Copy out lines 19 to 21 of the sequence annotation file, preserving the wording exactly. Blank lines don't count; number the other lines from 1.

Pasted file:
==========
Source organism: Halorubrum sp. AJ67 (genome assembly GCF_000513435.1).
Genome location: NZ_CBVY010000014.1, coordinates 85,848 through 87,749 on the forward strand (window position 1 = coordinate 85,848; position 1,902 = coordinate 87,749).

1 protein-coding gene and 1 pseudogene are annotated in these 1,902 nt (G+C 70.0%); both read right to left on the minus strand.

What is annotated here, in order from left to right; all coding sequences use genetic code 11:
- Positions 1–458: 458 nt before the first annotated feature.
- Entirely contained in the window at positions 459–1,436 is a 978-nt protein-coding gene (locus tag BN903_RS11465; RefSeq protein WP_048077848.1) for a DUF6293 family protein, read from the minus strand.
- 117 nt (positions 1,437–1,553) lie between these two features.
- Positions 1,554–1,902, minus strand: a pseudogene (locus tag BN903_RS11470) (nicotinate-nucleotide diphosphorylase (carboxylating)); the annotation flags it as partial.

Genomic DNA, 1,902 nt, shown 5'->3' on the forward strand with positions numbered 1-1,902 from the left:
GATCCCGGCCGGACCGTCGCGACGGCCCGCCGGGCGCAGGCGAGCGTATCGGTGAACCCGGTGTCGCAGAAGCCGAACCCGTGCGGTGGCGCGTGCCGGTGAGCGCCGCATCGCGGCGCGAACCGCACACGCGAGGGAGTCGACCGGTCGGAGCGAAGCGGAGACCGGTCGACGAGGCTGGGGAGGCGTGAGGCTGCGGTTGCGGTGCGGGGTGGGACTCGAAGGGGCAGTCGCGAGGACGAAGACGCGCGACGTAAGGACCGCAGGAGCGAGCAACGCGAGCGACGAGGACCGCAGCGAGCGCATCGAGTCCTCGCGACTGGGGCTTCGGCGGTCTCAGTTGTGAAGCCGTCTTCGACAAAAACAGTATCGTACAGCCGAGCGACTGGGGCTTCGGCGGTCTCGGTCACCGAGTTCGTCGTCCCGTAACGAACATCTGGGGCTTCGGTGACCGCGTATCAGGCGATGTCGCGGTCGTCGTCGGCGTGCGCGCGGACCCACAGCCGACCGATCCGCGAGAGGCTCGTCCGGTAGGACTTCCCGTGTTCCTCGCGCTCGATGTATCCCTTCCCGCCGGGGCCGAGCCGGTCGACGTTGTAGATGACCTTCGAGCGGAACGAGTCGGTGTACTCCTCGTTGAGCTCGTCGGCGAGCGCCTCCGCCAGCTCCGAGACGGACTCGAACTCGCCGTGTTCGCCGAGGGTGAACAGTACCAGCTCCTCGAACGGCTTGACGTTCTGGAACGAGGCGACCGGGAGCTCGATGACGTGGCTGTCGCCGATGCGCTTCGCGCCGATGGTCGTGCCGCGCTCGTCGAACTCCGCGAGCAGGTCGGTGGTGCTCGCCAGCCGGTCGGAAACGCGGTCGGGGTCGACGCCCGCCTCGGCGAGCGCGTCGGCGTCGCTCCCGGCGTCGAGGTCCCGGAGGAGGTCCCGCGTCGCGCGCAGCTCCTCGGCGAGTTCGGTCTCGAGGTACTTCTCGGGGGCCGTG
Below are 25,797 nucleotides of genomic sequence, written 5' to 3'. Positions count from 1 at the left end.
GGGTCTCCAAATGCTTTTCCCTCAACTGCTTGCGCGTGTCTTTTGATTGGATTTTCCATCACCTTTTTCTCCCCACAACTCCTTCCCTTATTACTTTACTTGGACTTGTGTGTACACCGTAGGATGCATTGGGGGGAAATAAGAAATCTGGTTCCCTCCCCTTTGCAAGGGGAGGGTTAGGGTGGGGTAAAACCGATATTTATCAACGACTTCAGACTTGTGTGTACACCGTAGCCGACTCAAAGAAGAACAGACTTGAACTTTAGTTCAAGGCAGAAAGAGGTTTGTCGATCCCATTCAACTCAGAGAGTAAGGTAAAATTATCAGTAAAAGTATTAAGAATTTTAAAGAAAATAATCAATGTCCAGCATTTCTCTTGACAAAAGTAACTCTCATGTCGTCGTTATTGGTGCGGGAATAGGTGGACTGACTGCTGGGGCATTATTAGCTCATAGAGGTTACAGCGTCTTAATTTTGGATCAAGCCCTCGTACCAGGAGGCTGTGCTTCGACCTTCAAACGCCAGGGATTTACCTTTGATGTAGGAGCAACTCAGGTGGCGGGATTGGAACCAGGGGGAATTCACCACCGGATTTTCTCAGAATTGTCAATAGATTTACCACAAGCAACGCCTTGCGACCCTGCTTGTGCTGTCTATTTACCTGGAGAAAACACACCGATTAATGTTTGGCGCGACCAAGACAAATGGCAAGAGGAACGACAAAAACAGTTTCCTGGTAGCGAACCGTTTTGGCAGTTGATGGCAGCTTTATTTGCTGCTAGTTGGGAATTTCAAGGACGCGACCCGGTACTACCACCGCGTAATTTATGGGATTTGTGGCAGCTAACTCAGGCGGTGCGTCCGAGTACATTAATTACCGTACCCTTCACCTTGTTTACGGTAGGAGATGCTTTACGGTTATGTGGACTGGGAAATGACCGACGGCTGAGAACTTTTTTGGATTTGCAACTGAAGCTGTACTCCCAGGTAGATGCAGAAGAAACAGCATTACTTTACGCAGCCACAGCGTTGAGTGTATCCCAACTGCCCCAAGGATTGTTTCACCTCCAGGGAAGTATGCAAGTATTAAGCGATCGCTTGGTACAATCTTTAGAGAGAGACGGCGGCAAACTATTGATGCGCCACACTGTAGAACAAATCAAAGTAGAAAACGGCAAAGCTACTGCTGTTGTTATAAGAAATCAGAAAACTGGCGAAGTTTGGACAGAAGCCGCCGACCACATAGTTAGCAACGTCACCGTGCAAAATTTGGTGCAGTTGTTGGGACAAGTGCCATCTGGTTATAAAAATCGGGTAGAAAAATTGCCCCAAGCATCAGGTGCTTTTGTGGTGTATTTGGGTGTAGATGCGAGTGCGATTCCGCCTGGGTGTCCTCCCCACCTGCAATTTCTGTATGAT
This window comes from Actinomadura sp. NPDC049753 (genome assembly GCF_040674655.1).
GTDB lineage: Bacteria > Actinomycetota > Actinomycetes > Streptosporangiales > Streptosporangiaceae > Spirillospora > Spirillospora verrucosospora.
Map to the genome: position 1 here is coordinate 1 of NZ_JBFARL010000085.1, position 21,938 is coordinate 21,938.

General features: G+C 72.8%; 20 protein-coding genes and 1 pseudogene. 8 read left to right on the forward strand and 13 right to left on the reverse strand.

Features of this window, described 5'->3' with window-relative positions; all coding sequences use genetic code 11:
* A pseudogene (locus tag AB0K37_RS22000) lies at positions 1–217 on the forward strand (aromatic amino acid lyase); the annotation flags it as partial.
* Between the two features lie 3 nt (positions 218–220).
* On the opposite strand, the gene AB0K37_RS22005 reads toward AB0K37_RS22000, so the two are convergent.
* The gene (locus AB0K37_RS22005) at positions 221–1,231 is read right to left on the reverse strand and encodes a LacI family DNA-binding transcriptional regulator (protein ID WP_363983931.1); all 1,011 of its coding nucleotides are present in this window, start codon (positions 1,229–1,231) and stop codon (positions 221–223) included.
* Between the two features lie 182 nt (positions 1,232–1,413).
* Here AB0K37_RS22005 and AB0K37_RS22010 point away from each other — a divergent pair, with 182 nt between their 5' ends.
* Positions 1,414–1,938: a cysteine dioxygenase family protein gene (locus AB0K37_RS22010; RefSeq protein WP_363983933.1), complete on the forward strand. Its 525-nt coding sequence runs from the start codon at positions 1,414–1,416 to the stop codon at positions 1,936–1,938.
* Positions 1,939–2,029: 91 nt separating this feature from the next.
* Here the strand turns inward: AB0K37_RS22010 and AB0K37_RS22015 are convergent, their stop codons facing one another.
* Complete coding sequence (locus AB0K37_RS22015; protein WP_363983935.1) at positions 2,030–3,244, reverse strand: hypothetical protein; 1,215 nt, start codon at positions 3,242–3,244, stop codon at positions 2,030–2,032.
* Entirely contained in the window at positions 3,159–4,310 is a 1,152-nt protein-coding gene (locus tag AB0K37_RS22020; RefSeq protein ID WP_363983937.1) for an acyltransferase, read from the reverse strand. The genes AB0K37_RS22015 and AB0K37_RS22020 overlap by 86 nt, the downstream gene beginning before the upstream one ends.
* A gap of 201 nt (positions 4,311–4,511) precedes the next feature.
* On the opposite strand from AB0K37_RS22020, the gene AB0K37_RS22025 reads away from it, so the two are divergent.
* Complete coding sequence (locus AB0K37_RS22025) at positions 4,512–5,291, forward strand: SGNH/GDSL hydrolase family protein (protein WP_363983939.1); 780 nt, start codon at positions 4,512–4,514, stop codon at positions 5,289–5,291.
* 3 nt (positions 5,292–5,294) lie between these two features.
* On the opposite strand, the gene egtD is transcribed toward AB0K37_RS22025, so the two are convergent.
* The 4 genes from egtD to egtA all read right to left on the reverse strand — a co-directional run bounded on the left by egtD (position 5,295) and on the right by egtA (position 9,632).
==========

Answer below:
* Between the two features lie 3 nt (positions 218–220).
* On the opposite strand, the gene AB0K37_RS22005 reads toward AB0K37_RS22000, so the two are convergent.
* The gene (locus AB0K37_RS22005) at positions 221–1,231 is read right to left on the reverse strand and encodes a LacI family DNA-binding transcriptional regulator (protein ID WP_363983931.1); all 1,011 of its coding nucleotides are present in this window, start codon (positions 1,229–1,231) and stop codon (positions 221–223) included.